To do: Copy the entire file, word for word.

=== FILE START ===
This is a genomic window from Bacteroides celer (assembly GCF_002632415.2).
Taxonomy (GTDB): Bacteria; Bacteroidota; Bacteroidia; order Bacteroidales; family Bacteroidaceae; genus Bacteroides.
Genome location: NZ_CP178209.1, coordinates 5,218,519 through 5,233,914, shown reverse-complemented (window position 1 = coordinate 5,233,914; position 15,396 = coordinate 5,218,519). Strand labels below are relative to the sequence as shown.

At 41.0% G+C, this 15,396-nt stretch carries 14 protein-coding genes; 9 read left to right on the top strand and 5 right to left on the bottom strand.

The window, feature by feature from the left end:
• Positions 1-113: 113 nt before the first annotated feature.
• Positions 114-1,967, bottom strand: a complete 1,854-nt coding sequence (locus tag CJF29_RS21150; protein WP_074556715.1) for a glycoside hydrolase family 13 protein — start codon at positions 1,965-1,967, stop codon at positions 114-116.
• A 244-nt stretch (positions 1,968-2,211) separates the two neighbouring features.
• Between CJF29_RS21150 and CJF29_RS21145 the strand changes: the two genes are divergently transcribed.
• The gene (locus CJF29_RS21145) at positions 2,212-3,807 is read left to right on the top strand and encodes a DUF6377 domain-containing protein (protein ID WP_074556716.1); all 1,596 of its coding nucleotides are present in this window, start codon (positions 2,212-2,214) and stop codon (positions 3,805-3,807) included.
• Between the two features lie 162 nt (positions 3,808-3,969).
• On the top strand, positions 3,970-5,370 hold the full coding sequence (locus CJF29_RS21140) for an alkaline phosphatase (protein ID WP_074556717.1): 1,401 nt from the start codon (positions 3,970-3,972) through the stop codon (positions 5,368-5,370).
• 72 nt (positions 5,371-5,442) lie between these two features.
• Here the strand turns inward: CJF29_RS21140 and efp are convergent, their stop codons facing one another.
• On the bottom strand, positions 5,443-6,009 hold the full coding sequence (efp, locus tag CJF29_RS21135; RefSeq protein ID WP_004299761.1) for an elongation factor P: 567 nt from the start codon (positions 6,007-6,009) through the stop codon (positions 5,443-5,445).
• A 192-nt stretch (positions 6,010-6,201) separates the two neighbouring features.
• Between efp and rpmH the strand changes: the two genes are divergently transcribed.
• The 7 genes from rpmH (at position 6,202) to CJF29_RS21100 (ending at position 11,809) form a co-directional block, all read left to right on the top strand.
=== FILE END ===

This is a genomic window from Bacteroides celer (assembly GCF_002632415.2).
Taxonomy (GTDB): Bacteria; Bacteroidota; Bacteroidia; order Bacteroidales; family Bacteroidaceae; genus Bacteroides.
Genome location: NZ_CP178209.1, coordinates 5,218,519 through 5,233,914, shown reverse-complemented (window position 1 = coordinate 5,233,914; position 15,396 = coordinate 5,218,519). Strand labels below are relative to the sequence as shown.

At 41.0% G+C, this 15,396-nt stretch carries 14 protein-coding genes; 9 read left to right on the top strand and 5 right to left on the bottom strand.

The window, feature by feature from the left end:
• Positions 1-113: 113 nt before the first annotated feature.
• Positions 114-1,967, bottom strand: a complete 1,854-nt coding sequence (locus tag CJF29_RS21150; protein WP_074556715.1) for a glycoside hydrolase family 13 protein — start codon at positions 1,965-1,967, stop codon at positions 114-116.
• A 244-nt stretch (positions 1,968-2,211) separates the two neighbouring features.
• Between CJF29_RS21150 and CJF29_RS21145 the strand changes: the two genes are divergently transcribed.
• The gene (locus CJF29_RS21145) at positions 2,212-3,807 is read left to right on the top strand and encodes a DUF6377 domain-containing protein (protein ID WP_074556716.1); all 1,596 of its coding nucleotides are present in this window, start codon (positions 2,212-2,214) and stop codon (positions 3,805-3,807) included.
• Between the two features lie 162 nt (positions 3,808-3,969).
• On the top strand, positions 3,970-5,370 hold the full coding sequence (locus CJF29_RS21140) for an alkaline phosphatase (protein ID WP_074556717.1): 1,401 nt from the start codon (positions 3,970-3,972) through the stop codon (positions 5,368-5,370).
• 72 nt (positions 5,371-5,442) lie between these two features.
• Here the strand turns inward: CJF29_RS21140 and efp are convergent, their stop codons facing one another.
• On the bottom strand, positions 5,443-6,009 hold the full coding sequence (efp, locus tag CJF29_RS21135; RefSeq protein ID WP_004299761.1) for an elongation factor P: 567 nt from the start codon (positions 6,007-6,009) through the stop codon (positions 5,443-5,445).
• A 192-nt stretch (positions 6,010-6,201) separates the two neighbouring features.
• Between efp and rpmH the strand changes: the two genes are divergently transcribed.
• The 7 genes from rpmH (at position 6,202) to CJF29_RS21100 (ending at position 11,809) form a co-directional block, all read left to right on the top strand.